that you have to get a job done. I know with the extra added attention
it's more excitement, with family coming in. You just have to push
that aside and let people know I have a job to do. If we want to
celebrate, we can celebrate over the holidays.
This Tampa Bay Rays team doesn't have what anyone would call
statistics; they get the job done. When you look at that lineup, what do
COLE HAMELS: A lot of talent. The majority of all these
players have been top round picks, so they were from either teams
that did well, either in high school or college, or they just did well
themselves, because they either played on a Team USA or some sort
of level of play that they excelled in, therefore, they became a top
round pick. And as a top round pick, myself, I think we have the same
sort of mental mindset to go out and play this game. We play as hard
as we possibly can, we work as hard as we possibly can, but we have
the extra added talent to get the job done when it's needed.
The Rays I think are .700 or something in home percentage.
You've always talked you want to be the guy in that clinching or key
game, but in a sense is Game 1 that kind of a game, because of who
COLE HAMELS: Of course. Anytime you come into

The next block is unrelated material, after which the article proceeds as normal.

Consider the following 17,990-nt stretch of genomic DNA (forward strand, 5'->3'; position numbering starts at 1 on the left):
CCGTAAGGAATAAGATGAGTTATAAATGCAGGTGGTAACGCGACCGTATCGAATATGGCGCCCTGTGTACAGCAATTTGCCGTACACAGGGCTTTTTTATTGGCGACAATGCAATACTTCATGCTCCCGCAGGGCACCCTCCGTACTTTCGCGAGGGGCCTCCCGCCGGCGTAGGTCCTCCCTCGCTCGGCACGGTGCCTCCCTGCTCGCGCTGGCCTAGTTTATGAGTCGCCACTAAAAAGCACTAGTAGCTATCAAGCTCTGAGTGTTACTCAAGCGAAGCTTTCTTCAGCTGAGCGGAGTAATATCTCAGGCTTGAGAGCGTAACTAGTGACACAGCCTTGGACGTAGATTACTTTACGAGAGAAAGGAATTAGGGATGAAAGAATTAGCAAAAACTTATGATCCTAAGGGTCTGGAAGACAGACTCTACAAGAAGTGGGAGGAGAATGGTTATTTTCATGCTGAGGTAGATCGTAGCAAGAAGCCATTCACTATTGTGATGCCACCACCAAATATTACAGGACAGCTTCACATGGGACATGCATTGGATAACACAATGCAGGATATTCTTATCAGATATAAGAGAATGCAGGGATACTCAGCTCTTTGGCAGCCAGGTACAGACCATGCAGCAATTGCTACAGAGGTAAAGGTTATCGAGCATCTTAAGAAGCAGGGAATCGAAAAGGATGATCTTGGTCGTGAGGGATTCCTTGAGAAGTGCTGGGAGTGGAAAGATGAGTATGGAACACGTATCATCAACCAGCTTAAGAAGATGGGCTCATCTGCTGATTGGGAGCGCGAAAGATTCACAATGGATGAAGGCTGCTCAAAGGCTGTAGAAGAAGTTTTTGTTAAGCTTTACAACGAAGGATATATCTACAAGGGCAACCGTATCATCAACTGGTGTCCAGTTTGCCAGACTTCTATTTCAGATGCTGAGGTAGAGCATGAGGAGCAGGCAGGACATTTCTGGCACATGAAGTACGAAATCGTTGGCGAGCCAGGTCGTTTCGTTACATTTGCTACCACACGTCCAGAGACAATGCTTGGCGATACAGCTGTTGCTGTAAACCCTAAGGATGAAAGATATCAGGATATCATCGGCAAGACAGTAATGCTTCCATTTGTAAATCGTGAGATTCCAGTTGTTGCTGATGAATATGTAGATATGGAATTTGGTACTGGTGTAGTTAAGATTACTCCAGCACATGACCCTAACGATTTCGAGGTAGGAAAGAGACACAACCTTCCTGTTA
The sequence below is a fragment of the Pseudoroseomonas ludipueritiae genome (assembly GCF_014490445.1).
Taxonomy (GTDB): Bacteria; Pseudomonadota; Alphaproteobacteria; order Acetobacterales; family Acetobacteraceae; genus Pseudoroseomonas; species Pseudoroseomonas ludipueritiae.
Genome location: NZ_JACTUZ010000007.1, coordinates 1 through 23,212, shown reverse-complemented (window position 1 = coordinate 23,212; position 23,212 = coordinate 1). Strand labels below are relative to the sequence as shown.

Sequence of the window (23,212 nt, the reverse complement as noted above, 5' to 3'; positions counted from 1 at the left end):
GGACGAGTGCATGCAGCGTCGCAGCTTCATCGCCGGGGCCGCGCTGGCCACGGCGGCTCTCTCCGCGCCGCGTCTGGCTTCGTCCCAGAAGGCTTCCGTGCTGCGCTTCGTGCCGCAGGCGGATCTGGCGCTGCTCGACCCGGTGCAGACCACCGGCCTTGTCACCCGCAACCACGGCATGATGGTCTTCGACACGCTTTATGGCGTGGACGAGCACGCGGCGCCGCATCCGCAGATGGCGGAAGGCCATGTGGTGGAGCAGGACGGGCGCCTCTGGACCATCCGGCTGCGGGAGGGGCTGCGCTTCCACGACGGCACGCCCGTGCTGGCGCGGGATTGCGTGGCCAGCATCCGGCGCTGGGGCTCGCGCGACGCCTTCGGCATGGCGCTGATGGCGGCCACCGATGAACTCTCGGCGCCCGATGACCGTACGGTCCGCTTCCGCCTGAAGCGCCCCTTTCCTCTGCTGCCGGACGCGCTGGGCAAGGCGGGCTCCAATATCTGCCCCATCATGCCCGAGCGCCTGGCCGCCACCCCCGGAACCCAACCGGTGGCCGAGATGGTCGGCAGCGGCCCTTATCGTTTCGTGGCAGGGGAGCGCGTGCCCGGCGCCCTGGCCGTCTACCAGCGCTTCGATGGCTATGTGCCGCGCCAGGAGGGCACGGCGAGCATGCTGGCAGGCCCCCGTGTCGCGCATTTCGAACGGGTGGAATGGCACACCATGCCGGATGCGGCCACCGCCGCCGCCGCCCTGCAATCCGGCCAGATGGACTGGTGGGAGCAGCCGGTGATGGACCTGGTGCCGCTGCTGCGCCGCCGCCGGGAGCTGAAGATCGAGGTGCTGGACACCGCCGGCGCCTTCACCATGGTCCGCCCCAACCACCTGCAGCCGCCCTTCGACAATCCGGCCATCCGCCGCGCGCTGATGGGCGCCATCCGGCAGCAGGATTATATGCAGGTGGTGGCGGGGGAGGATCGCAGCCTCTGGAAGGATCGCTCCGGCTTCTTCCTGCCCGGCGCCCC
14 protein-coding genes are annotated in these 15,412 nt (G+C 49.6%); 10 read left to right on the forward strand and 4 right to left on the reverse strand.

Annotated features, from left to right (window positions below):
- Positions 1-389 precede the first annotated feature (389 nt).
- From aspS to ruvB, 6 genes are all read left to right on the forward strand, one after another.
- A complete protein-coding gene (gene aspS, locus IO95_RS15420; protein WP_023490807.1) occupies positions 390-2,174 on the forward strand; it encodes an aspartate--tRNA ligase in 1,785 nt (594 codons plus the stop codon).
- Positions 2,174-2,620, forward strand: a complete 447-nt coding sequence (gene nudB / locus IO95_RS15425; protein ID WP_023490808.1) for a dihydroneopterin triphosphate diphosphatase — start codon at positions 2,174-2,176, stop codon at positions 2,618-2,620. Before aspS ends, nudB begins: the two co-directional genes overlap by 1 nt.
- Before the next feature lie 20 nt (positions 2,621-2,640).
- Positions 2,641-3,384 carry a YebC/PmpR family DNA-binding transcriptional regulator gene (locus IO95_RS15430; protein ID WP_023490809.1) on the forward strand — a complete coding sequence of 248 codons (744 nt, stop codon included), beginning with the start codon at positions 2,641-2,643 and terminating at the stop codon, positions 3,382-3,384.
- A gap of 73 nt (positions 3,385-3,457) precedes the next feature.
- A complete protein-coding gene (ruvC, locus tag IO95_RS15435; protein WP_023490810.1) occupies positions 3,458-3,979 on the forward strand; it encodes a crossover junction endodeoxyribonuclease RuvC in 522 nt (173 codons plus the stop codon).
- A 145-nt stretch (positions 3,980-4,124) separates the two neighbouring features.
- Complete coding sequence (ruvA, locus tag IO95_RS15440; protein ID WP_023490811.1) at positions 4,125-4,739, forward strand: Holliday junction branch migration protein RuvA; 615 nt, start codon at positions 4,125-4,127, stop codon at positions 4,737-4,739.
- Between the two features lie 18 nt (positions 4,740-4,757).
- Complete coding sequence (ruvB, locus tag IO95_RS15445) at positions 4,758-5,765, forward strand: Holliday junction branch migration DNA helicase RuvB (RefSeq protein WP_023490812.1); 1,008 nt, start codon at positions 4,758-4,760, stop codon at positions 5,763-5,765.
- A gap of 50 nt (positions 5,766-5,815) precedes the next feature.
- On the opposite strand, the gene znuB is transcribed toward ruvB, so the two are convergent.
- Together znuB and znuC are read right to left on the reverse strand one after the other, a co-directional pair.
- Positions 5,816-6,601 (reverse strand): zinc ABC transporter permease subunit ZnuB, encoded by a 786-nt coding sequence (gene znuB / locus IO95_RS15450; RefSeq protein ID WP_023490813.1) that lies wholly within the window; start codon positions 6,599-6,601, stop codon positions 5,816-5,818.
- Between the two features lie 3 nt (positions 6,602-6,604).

somebody else's home, it's going to be louder, they're going to have
that more, I guess, excitement level, just knowing that they have the
comfort level because it's some place they've played 81 games.
They've done very well here. That's something where, it is, you have
to come in there, you have to be prepared to, I guess, deal with the
crowd, but also with the team. Because if you feel comfortable in a
place you're going to be able to play to your potential. And I know
that's what they're going to be able to do. You just have to go out
there and be very narrow minded and really try to get the job done
because this is Game 1. I think sets the table and the tone for what
the series is going to be like. You're just going out there. And I know
that everything I possibly can do, I hope it's going to be benefitting our
If you face Kazmir, you have sort of relationship with him, don't